I looked at Dad and I could see surprise and wonder on his face in the pale light. “I think you will have to make physical contact with one of them, so that you can pick up their language," I murmured. “Maybe you should touch the king; he’s the one in the purple hat.” My father nodded, as Joel stepped forward and addressed Zayas, who was first to reach us. “Hello, King Zayas. I am sorry it took so long for us to return. We have brought our father with us.”
“Please do not apologize, Creator Joel,” King Zayas reassured him. “Is it not said that men serve the Creators, not the other way around? We are humbly grateful to you for the honor that you have bestowed upon us by your return." He bowed and the others copied him. Then his eyes darted past Joel to settle on Dad.
Smiling, my father walked confidently to the king and touched the side of his head. Zayas gasped as his body gave an involuntary jolt. He and the other Harun sank to their knees in awe, bowing their heads.
Dad glanced back at us, incredulous, and we looked encouragingly at him. When he turned his attention back to the men, he acknowledged them with the bearing of a Supreme Being. "Please rise King Zayas and tribal members of Harun. My name is Raymond, and on behalf of my ancestors, I apologize for the lapse between visits. Thank you for the kindness with which you treated my children when they visited earlier.” The Harun rose as my father spoke. They kept stealing glances at him while keeping their heads slightly bowed.
"Look at that!" Joel called out, pointing up to the sky. For the first time, I saw three moons above us. One looked like our moon, with a larger moon above it, and the smallest moon, a shade of orange, hung to the right of the others.
Our Harun entourage looked up. "What is it about the sky that interests you, Councilor Joel?" said Kayin, mystified.
"You have three moons?" my brother said.
"Yes, we call them Baba, Arakunrin, and Arabinrin. The Father, the Brother, and the Sister." He paused as he realized the significance of the names in relation to us. "Are moons different in your world?"
"Yes, we have one moon, about the size of The Brother. Seeing three is unusual for us, and beautiful," Dad said. We all stood and gazed upward for a few moments, and then Zayas took charge.
"Councilor Raymond, please indulge me as I humbly introduce my faithful son and heir, Prince Kayin," he declared. Kayin gave an elegant bow and stood proudly before my father. Next, Zayas indicated two men who stood beside him. "May I acquaint you with Anon, our City Director, who is most wise and efficient? This is Rudo, Master Tribe Historian, who is the most knowledgeable man in all matters concerning the history of Harun. These two men and I make up the City Directorate." The men gave short bows as Zayas said their names. Anon, who was stooped with age, had heavy eyelids that gave the impression that he was bored or sleepy. I again wondered if Rudo’s lips could close over his buckteeth. Zayas did not introduce the guards who carried swords, bows, and arrows. They stayed in the background with no expectation of being introduced.
"Dad, are we going to visit the Harun City now?" my brother pleaded, ever impatient when standing still.
“I would be happy to leave anytime. Shall we go right now, or would it be better to wait until dawn?" Dad asked Zayas.
"We could leave now if His Holiness wishes." Zayas waited politely for Dad’s response. When my father gave a tentative nod, the king proclaimed, "The guards will light your way." Two guards started along the path, and Dad fell into step with the king. As the rest of us began pairing up to follow, I stopped and looked behind me, trying to see into the darkness. I did not know if it was a sound, or if I felt somebody there, but I was sure there was someone watching us. I started to call to my dad, but he was gone. Only two guards remained, impatient to leave. I ran to catch up to Joel, who walked beside Kayin, and I followed close behind them.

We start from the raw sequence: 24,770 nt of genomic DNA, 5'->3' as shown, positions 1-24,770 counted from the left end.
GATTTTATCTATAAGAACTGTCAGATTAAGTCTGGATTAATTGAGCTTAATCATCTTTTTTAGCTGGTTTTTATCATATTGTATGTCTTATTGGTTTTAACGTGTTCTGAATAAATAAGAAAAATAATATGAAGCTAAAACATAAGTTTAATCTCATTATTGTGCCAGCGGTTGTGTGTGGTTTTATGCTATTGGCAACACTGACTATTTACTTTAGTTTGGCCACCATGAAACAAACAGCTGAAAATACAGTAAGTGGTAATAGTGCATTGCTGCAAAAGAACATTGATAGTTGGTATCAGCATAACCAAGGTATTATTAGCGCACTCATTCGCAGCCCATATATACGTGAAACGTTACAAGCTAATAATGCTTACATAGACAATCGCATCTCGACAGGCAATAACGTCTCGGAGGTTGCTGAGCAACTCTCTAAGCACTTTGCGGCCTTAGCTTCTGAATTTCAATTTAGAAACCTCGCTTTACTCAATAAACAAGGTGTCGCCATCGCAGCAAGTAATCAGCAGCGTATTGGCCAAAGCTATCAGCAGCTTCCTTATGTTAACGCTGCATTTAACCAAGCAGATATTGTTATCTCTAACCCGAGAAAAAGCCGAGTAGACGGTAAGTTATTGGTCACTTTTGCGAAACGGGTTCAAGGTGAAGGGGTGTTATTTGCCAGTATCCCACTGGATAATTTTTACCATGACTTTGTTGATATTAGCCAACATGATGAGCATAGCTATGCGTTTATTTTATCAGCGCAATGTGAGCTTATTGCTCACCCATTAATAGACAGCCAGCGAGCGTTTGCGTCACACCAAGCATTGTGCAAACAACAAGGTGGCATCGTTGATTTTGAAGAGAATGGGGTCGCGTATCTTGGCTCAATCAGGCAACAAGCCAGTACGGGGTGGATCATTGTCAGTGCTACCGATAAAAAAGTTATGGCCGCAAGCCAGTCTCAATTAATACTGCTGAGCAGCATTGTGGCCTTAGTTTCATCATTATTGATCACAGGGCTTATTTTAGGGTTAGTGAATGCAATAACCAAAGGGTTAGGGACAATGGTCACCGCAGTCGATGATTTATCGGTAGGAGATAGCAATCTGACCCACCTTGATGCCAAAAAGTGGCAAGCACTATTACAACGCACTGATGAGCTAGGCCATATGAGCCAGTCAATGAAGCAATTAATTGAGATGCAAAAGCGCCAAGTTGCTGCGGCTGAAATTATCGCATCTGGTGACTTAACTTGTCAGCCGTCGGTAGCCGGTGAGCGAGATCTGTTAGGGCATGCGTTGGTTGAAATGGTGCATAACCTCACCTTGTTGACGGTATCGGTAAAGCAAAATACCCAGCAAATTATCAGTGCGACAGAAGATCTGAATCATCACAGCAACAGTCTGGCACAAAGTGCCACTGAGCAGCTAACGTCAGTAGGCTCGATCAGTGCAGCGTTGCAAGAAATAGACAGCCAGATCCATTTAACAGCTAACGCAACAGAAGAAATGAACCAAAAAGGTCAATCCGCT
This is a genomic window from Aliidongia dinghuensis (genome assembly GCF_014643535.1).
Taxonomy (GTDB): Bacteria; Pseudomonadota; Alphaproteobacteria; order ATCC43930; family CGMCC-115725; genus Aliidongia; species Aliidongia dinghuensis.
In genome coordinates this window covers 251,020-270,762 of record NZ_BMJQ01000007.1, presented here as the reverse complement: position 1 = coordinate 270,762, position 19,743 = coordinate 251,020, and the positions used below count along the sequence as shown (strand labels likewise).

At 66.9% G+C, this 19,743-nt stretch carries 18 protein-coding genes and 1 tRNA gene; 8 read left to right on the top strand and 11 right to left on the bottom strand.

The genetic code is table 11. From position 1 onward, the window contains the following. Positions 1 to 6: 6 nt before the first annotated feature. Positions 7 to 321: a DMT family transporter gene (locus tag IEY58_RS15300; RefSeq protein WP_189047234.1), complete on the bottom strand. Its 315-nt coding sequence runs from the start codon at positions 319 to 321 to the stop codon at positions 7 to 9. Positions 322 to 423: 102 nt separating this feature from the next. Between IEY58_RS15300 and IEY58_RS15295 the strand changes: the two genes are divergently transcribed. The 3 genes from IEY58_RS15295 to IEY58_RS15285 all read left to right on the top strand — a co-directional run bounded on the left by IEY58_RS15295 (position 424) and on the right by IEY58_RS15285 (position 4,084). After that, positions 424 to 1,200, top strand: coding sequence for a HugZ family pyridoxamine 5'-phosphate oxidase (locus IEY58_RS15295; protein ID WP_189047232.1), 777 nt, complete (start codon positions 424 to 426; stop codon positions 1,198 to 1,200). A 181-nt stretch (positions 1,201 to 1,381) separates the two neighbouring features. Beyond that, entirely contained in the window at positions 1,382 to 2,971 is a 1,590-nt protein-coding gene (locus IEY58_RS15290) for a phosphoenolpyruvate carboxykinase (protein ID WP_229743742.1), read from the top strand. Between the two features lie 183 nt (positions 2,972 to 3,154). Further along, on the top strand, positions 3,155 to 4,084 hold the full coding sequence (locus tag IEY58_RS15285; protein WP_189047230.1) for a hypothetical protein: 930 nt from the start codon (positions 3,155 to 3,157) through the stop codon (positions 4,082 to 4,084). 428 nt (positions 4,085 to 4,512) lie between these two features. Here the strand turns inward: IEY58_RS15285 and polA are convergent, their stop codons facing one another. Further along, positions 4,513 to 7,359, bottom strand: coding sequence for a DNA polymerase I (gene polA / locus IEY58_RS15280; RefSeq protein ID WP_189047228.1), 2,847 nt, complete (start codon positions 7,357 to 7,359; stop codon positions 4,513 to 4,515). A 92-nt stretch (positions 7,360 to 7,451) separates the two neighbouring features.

"It looks different at night," Joel said. “The moons make everything look silver."
“I never leave the safety of the city at night, so this is new for me as well,” the prince answered.
"Think of all the animals that are out there right now. It would be great to explore the fields and jungle in the dark, without those lanterns. They interfere with your night vision." As Joel finished speaking, Kayin motioned the guards to go ahead, so we were in darkness. Our trio walked slower, until we trailed far behind the rest of the men.
“Prince Kayin, why does everyone wear striped clothing in Harun?” asked Joel.
Kayin was eager to share his knowledge. “The stripe colors show what our occupation is and the amount of stripes denote our position. Children have no rank, so they wear solid clothing. The lowest positions start with two stripes, up to the highest, my father, who has eight colored stripes.”
“Oh, that makes sense,” Joel replied, but I fumed because my dress was plain, like a child would wear, while my brother’s tunic was striped.
“I wear six stripes and my grandfather wears seven, because no one, even a former king can have more than the present king. The highest ranking subjects wear five stripes.”
“When do you start wearing striped clothes?” I asked the prince, who pretended not to hear me until Joel looked at him.
“Well, when we are of age and appear before the City Director. He decides our occupation. Of course, for me, my vocation is apparent. I was born to rule, so it was quite simple." He chuckled at his joke, which was lost on Joel and me.
“You can’t pick what you want to be?” I inquired. The prince ignored me, though I knew he heard my question.
Joel lost interest in our discussion, so he started scanning the horizon for animals. “I hope I can go out there and explore soon,” he said, pointing to the grasslands.
“The savannah? We never go there. The only people who venture that far are the Masamba, who hunt with their leopards at dusk,” Kayin announced with distaste.
“Do you travel on the river?” My brother was ready for exploring.
“No, we Harun don’t feel the need to travel on the water. The Jabulani used to raft up and down the river, but we Harun have not seen them for a long time, and there are rumors that no one is left in Jabulan but ghosts.”
“Wow! We should go to Jabulan right away.”